"There is no compression algorithm for experience" -- Andy Jassy (AWS)
By Chris Jones | February 26, 2017
Erasure Coding vs Replica
Ceph RadosGW (RGW), Ceph’s S3 Object Store, supports both Replica and Erasure Coding. Most all examples of using RGW show replicas because that’s the easiest to setup, manage and get your head around. Replicas simply means that a default of 3 means that RGW stores the original plus two more copies spread out within the cluster based on the Crush Map, Ceph’s way of calculating where to store objects.
Erasure coding is a form of durability calculations that allows you to maintain the same or better durability as replicas but at a much better density model. Meaning, if I have three full racks of storage using the default replicas and I have set the crush map up to keep each replica on a different rack then I really only have one full rack of actual storage since the other two are used for durability. With an erasure code of
8/3 I will have approximately 1.5 racks of actual storage which is much better. However, erasure coding comes with a cost.
In the scenario of
8/3 previously mentioned, it means that I have 8 data chunks plus 3 parity chunks for a total of 11 chunks. These chunks are then spread out over the cluster using a different crush map rule that basically says ‘put each object on a different node and spread them between different racks and nodes as evenly as possible’. This means that you can lose 3 objects before you would lose any data. Which also means it takes at least 8 objects to form the complete object. Different size clusters and different durability factors will dictate what
k/m (data/parity) value your decide on for you cluster.
Earlier, I mentioned that erasure coding comes at a cost. The cost is taxed on each GET (read) and PUT (write). It takes time to calculate the parity on the PUT and time to assemble the objects on the GET. Since RGW is a guarantee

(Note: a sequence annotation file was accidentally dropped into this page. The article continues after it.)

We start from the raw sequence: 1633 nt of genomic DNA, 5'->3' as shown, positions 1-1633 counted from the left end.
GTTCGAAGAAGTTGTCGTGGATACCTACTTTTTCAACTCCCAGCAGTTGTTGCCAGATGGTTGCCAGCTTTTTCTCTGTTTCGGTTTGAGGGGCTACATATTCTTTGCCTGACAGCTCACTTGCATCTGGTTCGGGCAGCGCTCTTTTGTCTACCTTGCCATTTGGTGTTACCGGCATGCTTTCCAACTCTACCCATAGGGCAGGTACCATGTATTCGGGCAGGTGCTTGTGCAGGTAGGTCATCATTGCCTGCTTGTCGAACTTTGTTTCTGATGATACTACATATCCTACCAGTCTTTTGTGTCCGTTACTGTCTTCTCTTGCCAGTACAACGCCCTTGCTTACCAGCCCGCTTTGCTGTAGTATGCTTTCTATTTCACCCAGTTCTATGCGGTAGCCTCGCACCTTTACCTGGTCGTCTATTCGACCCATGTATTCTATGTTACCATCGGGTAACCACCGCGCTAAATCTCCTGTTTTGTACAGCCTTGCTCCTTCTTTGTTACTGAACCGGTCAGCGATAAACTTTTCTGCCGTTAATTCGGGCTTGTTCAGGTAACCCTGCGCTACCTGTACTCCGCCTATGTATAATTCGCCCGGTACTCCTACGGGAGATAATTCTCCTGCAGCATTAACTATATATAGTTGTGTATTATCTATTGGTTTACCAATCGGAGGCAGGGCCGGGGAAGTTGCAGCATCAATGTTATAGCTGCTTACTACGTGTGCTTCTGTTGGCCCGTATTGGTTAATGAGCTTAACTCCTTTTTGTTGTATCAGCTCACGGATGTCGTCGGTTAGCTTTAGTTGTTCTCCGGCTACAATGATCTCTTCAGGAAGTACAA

read-after-write, the response for a PUT does not come back until the original object’s parity is calculated, split and placed on different nodes (depending on crush map rules). The GET assembles the objects back together and then responds.
Based on my tests with my multi-petabyte clusters, I have calculated approximately a little less than 20% on 2MB PUTs as compared with the same object using replicas (mileage will vary based on drive types, CPU, network, etc). The GETs were not as bad. So, if you need every ounce of performance you can get then use replicas. If you want to put as much data into the same raw density then use erasure coding. You can also test different size
k/m values to gauge the overall impact on your cluster (you will have to wipe the data if you change the
I have been asked so often about calculating data/parity combinations that I have put together a free erasure coding k/m value calculator in Excel. I have included it in the
chef-bcs Chef repo at https://github.com/bloomberg/chef-bcs/tree/master/cookbooks/chef-bcs/files/default/utilities. You can download just the spreadsheet and play with the numbers or fork the repo and automatically build Ceph clusters. Enjoy!